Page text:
News / Middle East

3 Killed as Protesters Clash with Military Police in Cairo

Egyptian protesters throw rocks and firebombs at military police during clashes near Cairo's downtown Tahrir Square, December 16, 2011.
Egyptian protesters throw rocks and firebombs at military police during clashes near Cairo's downtown Tahrir Square, December 16, 2011.
Noel King

In Cairo, violent clashes between protesters and Egyptian military police began early Friday morning and grew larger throughout the afternoon. At least three people have been killed and more than 255 injured as Egyptian security forces clashed with protesters demanding an end to military rule.

A few hundred pro-democracy protesters staged a sit-in in front of Egypt's cabinet building since late November. Protesters said the pitched battle began when one activist, Abboudi Ibrahim, was detained by military police and badly beaten.

The clashes were confined to a broad avenue leading from Tahrir Square in downtown Cairo and several  smaller side streets. Throughout the afternoon, a handful of men in plainclothes pitched rocks from the roof of a government building onto jeering protesters in the streets below.

Other protesters said they were beaten by military police. The protesters armed themselves with stones, pitching them at Egyptian troops.

The protesters were mostly young men. Women and older people also took part but many of them stood a few-hundred yards from the front line.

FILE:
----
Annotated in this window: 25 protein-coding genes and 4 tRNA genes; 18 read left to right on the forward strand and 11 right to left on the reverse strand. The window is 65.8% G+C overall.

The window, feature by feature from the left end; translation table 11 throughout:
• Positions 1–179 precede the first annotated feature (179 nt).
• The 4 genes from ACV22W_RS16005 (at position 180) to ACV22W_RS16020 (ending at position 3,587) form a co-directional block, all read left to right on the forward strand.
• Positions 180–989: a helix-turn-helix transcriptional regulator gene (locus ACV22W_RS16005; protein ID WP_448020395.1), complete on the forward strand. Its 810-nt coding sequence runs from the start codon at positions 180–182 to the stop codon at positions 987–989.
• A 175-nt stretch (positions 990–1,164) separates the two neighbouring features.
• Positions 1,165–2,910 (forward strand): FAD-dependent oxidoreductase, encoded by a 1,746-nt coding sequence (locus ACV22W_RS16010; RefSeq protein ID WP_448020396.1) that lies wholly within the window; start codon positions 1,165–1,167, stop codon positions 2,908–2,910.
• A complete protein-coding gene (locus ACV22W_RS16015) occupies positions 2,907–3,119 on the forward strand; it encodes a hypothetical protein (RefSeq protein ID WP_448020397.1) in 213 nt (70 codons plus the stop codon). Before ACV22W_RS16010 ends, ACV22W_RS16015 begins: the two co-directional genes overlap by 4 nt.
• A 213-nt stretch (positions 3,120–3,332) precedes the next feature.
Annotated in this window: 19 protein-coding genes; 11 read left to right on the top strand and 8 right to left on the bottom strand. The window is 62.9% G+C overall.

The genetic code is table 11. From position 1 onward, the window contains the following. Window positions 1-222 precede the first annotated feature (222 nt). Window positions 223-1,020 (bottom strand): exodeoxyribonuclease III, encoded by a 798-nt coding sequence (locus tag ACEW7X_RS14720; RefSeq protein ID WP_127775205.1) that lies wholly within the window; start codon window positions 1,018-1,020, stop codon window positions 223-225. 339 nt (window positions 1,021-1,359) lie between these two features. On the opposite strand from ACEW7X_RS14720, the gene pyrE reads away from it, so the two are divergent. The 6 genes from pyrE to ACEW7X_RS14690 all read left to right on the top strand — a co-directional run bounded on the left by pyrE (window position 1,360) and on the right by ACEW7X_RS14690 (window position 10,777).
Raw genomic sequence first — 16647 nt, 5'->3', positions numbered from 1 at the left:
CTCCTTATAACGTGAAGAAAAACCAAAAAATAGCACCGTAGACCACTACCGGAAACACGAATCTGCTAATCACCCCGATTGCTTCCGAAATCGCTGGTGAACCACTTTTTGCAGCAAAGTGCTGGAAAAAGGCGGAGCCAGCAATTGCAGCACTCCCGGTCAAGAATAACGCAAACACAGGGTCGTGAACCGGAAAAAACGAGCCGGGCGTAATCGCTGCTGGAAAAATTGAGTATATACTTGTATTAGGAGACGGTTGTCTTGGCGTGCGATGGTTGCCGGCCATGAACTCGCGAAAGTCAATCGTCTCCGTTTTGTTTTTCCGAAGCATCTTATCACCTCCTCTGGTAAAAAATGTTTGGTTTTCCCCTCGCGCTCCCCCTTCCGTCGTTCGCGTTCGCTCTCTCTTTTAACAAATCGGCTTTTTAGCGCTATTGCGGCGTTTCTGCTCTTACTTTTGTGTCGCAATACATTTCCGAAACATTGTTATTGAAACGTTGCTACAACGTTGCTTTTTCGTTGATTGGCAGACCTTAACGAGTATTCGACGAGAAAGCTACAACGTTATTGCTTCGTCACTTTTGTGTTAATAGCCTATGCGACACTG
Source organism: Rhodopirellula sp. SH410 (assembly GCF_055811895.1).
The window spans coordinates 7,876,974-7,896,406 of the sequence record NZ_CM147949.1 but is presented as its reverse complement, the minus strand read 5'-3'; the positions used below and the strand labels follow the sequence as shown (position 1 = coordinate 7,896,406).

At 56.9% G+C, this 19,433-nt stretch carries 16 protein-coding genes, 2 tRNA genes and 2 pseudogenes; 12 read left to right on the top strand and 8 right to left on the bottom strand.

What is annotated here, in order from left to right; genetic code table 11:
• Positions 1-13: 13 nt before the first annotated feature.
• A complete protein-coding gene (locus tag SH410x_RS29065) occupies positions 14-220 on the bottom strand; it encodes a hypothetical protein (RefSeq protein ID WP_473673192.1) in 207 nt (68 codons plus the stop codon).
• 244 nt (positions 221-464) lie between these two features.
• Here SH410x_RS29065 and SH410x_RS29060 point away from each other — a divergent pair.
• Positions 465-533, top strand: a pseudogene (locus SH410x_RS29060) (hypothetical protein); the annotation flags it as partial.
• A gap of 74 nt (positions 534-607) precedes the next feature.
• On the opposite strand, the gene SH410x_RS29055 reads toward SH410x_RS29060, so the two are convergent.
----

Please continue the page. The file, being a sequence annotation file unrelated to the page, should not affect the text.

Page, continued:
One protester, who would only give his name as Abdullah, said he's been part of the cabinet sit-in for several weeks. He said his primary complaint is the Egyptian economy. A security guard, he has struggled to find work.

"I graduated from school in 1995 and since then I've been looking for a stable job at a good company. I still haven't been able to find one. That's why I'm here," Abdullah said.

Fatah, 51, a housewife, says her husband told her not to go to the cabinet. She told her husband she was going to her sister's house, and rushed to the scene of the clashes instead.

"I've been here every Friday since the revolution started in January. I'm still concerned about what's going on here.  I want a democracy. I want the military council to step aside," she said.

Egyptians voted this week in a second round of parliamentary elections. Eighteen of 27 Egyptian governorates have now voted.

Conservative candidates have done better than expected. The Muslim Brotherhood's Freedom and Justice Party commands around 40 percent of the vote and strictly conservative Salafi parties have taken another 25 percent.